The audience response has been positive, said Gladwin. Early on there were some protests from a small contingent of U.S.-based Indian Hindus about the way Ganesh would be represented. The company, said Gladwin, “engaged in a dialogue with them” and “was happy to accommodate changes. Since then we’ve shown it in London, which has a massive Indian population, and there was absolutely no form of protest.”
The audience, he said, “appreciates the complexities of the work. It’s a lot to hold in your hand. ...You do have to work; it’s not like Hello Dolly.” On the other hand, Gladwin said, they have taken care not to treat the material as a series of homilies: “No one is bludgeoned with anything,” he said.
The fact that company members are identified as having disabilities is really beside the point, Gladwin said. Anyone involved in Back to Back Theatre “doesn’t like to talk about the theater as if it is performing some kind of charitable function. It’s not the intention of the company to work to that purpose.”
“A lot of the actors,” he said, “don’t see themselves as having disabilities. Sometimes (that description) feels like a noose around our necks.”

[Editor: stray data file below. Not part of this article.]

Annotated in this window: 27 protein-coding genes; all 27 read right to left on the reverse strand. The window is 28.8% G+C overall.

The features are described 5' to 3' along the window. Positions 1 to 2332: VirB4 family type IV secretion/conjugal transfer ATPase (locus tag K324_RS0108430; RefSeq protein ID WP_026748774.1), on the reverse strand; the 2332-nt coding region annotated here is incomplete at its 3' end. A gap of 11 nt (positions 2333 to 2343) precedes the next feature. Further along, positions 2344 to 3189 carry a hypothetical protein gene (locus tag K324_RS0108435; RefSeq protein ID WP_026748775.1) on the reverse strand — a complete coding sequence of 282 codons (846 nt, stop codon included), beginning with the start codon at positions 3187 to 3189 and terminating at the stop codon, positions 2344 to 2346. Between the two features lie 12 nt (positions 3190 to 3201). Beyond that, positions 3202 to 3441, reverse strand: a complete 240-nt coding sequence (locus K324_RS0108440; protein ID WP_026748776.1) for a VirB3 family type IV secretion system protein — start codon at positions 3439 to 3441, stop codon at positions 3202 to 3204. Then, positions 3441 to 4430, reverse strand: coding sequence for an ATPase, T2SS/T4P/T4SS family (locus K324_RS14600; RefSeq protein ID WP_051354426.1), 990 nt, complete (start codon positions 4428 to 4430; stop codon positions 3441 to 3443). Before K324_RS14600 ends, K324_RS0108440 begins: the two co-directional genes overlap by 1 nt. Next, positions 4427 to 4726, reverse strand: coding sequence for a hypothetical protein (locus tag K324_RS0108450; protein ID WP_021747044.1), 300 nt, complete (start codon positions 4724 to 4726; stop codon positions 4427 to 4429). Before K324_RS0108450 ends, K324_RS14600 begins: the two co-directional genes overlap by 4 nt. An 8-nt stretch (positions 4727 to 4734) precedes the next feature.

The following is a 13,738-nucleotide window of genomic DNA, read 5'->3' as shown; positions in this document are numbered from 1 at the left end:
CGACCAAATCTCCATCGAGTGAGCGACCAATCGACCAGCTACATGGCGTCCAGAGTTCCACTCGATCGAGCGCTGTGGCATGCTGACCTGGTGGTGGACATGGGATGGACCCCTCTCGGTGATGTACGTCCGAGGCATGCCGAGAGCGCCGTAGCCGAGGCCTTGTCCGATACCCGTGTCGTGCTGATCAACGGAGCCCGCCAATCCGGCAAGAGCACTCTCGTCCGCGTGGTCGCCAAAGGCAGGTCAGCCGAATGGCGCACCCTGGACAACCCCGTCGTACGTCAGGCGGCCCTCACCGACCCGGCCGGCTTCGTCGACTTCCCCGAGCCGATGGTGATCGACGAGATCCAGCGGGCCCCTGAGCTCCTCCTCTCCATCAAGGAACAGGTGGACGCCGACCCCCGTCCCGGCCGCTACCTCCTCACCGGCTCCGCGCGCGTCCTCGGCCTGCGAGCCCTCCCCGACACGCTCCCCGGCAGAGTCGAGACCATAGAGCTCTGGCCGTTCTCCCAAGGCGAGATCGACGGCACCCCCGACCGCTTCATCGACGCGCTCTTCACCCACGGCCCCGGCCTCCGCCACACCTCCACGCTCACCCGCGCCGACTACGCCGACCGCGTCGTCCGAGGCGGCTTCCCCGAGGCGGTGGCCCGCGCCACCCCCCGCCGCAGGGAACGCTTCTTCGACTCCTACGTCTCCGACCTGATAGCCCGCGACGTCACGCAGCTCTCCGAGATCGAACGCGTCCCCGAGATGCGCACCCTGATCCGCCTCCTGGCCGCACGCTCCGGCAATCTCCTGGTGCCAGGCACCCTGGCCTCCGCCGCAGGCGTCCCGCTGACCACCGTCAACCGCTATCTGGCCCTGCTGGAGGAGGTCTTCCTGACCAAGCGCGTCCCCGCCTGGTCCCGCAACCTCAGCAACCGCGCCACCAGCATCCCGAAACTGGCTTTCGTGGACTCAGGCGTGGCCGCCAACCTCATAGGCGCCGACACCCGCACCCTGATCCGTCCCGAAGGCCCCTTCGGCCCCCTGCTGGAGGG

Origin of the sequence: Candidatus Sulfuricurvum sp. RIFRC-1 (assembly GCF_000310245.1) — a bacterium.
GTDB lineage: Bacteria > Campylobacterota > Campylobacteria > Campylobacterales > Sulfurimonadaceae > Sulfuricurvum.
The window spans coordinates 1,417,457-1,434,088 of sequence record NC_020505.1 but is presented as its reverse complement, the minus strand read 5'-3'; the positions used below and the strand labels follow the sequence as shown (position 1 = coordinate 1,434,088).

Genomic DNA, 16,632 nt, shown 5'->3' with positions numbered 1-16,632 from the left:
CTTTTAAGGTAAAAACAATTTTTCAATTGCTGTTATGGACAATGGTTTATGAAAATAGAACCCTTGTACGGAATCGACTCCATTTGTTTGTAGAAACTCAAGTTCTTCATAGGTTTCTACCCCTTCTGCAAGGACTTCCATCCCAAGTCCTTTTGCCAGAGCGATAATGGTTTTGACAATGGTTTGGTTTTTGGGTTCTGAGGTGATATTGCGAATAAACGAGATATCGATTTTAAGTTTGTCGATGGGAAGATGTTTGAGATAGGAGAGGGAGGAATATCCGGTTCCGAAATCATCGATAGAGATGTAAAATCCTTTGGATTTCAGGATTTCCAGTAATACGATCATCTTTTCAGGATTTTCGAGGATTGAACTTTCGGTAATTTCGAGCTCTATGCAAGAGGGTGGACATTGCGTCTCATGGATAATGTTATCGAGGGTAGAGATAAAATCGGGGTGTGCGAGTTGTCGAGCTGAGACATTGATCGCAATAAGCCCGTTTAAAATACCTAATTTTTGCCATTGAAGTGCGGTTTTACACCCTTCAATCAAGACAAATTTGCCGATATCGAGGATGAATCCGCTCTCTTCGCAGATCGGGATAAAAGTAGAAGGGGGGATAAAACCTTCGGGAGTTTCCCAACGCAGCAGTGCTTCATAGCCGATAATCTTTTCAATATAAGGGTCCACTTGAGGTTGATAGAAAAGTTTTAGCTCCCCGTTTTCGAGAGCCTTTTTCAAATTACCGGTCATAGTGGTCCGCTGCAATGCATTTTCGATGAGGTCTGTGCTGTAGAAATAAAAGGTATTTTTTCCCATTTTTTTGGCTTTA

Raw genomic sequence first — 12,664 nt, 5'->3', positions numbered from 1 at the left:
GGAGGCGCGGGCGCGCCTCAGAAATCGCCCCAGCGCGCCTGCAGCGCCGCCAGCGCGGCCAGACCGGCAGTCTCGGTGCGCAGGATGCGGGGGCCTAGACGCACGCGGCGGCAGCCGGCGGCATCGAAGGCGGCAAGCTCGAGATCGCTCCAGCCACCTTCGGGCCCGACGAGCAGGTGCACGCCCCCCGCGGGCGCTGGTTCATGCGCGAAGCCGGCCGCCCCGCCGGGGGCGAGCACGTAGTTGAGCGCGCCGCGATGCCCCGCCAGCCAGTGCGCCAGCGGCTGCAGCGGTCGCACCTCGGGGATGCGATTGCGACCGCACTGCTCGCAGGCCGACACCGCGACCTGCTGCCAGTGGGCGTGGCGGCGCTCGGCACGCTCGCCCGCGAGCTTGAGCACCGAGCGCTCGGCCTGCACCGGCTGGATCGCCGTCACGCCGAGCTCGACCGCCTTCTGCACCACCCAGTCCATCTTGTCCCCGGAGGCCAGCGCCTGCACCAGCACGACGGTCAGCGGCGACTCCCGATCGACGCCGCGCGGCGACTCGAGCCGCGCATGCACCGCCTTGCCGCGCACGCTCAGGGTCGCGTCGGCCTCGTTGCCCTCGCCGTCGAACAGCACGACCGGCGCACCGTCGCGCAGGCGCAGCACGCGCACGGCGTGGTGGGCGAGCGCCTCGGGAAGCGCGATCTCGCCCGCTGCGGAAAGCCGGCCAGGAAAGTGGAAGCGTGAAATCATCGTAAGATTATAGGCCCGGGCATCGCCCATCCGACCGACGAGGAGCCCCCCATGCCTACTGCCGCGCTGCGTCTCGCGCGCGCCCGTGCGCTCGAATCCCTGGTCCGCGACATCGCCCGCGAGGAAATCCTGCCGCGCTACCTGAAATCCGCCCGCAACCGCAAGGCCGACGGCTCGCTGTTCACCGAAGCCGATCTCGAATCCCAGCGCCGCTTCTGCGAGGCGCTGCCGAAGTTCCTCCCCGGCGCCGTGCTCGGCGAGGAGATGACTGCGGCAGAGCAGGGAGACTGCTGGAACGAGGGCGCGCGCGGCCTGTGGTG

The point, he said, is “we’re trying to create an amazing piece of art, and trust that that resonates with the audience.” He pointed to the example of an Australian dance theater called Bangarra. When it was first founded in the early 1990s and sent out publicity materials, it routinely identified itself and was identified as an Aboriginal, indigenous company. Twenty years later they’ve dispensed with that qualifying description; now they are simply a dance company like any other.
“You become recognized for a body of work. We have to trust that people will recognize it,” Gladwin said.
“Ganesh versus the Third Reich” will be performed at 8 p.m. Friday and Saturday, Jan. 18 and 19, at the Moore Theater at the Hopkins Center. For tickets and information call the Hopkins Center Box Office at 603-646-2422 or go to hop.dartmouth.edu/performances/ganesh-versus-the-third-reich.
Related Events: Post-performance discussions will be held with the cast at the Moore Theater.
A panel discussion, Religion and Ethics in Ganesh Versus the Third Reich, will be heldn Thursday, Jan. 17 at 4:30 p.m. in Haldeman 41, at Dartmouth College. Free and open to the public.
Pre-show talks on Ganesh, Swastikas and the Cultural Appropriation of Hinduism will take place on Jan. 18 and 19 at 7 p.m. in Wilson 219 at Dartmouth. Free and open to the public.
Nicola Smith can be reached at firstname.lastname@example.org or 603-727-3211.